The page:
This phenomenon of sleep reveals a tremendous fact that we did exist incontrovertibly in a state where we were not related to anything else. Remember this very important truth. While we are not related to anything else in the outside world, we did exist and we can exist in an unrelational condition. It is not true that our life is only social. Someone once said to me, “What is life, if it is not social?” Well, there is a kind of life which is not social, which we love more than any kind of social life. It is possible for us to exist without having any kind of social relationships. We will be surprised that we did exist in sleep without relation to human society, to the objects of the world, or to space, time and causal relationship—without relationship even to our own body and the sense organs, or without relationship with anything that we usually take ourselves to be in the waking and dreaming states. These states are but intimations of what we truly are. We can know what we truly are in deep sleep, not otherwise. Now we cannot say what we are. We are so much entwined with other-consciousness; body-consciousness and the needs of the body and its accompaniments. So much are we engrossed in these vicissitudes of what we call external life that we are completely oblivious to what we truly are. But what we really are, we know in deep sleep.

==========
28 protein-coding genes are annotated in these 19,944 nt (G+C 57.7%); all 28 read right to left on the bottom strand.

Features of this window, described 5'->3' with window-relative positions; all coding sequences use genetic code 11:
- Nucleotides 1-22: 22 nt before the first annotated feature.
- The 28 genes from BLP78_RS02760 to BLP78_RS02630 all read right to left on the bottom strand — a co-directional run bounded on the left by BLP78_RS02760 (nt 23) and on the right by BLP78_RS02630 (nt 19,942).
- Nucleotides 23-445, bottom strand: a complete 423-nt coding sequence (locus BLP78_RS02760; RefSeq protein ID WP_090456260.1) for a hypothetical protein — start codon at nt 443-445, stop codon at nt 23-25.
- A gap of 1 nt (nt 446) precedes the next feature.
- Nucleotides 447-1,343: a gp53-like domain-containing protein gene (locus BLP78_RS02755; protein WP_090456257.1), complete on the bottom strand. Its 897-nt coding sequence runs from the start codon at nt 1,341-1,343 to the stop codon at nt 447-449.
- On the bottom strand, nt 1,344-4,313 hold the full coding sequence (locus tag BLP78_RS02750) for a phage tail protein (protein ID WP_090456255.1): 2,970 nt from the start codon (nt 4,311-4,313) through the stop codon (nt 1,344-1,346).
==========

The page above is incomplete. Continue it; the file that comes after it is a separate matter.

What are we in the state of deep sleep? The first question is: did we exist in sleep? Do we regard ourselves as wholly present in sleep, or partially present in sleep? We cannot say that only a part of ourselves was in sleep. We are sure that the whole of ourselves was present in sleep. The whole of us was present in deep sleep—not a part of us. Then what is it that we call ‘I’ in waking and dreaming states? Do we add to the whole? Nobody can add to the whole—the whole is whole. When we say, “I was wholly present in deep sleep,” we do not add anything to ourselves when we come into the waking condition. What is it that so holds our interest in the waking life, other than the whole that we really are?